Shepherd of the Hills, dated 1920, depicts Russian poet Nikolai Klyuev, a well-known leader of the “peasant poets” of the early twentieth century (est. $2.5/3.5 million). Grigoriev included this portrait in his Rasseia cycle, and it later reappeared as a component of his immense masterpiece, Faces of Russia of the following year. Grigoriev often made literary allusions in his oeuvre, including his illustrations for Dostoevsky’s The Brothers Karamazov and his haunting interpretation of Gogol’s The Inspector General.

    Man with Pipe is another pivotal work whose subject, like the subjects of Pipe Players, was reiterated in the artist’s largescale Visages du Monde of 1920-1931(est. $600/800,000). Here is pictured one of the countless faces Grigoriev encountered in France, particularly in Brittany, where he found the peasants and their traditions to be intimately connected to the Russian spirit.

    “The decision to deaccession the three paintings by Grigoriev followed an extensive review of the collection that began in 2005; part of a year-long cataloguing project funded by the Institute of Museum and Library Services,” said Stuart A. Chase, Executive Director of the Berkshire Museum. “It was during that process, and with the help of outside experts, that the importance and value of the works were realized. These paintings have never been exhibited to our knowledge and we have no plans to develop holdings of Russian Art, nor is there another logical context in our collection for them. As a result, they present an opportunity for new acquisitions that will enhance the future of the institution. These paintings are very important in the field of Russian Art, deserving the care of a dedicated curator and department, which the Berkshire Museum is not able offer them.”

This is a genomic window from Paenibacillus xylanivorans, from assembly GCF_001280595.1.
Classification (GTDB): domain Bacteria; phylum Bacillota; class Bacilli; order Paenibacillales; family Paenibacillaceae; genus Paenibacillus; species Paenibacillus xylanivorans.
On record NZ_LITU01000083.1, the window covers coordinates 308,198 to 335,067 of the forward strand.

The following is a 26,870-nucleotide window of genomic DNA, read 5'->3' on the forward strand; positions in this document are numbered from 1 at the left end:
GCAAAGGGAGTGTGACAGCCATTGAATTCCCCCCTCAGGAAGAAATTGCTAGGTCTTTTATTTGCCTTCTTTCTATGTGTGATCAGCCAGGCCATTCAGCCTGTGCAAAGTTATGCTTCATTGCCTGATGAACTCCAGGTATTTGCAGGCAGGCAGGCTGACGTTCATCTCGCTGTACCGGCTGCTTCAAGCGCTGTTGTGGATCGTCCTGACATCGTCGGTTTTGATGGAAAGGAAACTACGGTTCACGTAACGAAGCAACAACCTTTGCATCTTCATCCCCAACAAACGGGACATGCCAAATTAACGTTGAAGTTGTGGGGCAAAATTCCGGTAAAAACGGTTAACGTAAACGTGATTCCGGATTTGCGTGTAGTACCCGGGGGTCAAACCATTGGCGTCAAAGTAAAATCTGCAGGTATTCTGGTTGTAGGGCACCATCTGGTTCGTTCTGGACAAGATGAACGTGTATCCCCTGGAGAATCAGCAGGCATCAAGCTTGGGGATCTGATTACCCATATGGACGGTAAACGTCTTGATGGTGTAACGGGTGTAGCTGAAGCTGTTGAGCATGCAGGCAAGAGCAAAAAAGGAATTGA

Mr. Chase continued: “Our museum has held a unique position in the culturally rich Berkshire region throughout its history. Its appeal is broad -- serious art connoisseurs, mineral hobbyists, aquarium enthusiasts, history aficionados -– providing something for every member of the family, whatever their age. It is a very exciting time for the museum. We have just completed the $10 million Phase II of an extensive renovation, including the construction of a new 3,000-square foot Feigenbaum Hall of Innovation and the installation of a museum-wide climate control system that has transformed our ability to preserve and display our collection and other loan exhibitions. The proceeds from the auction will allow us to focus our energy on acquisitions, an equally important part of the institution’s growth, which will help to enrich the Berkshire Museum’s special niche as the premiere family institution in the area.”

    The three paintings by Grigoriev entered the museum’s collection in 1948, gifts from Josephine Boardman Crane and her sister, Mrs. Florence Boardman Keep. Mrs. Crane, the wife of Winthrop Marshall Crane, the brother of the Berkshire Museum’s founder Zenas Crane, was an important figure in American cultural and educational advancement. She lived in both Massachusetts and New York, was a founder of The Museum of Modern Art, and also played a major role in the establishment of The Metropolitan Museum of Art, the Morgan Library and the Dalton School. Mrs. Crane was an active art collector, and she lent and donated works from her collection to various museums throughout her lifetime. She was a major supporter of the Berkshire Museum, where she organized many educational programs and served on the board of trustees for 35 years. Her love of art was apparently shared by her sister, the philanthropist Mrs. Florence Boardman Keep, whose name is associated with the donation of Pipe Players.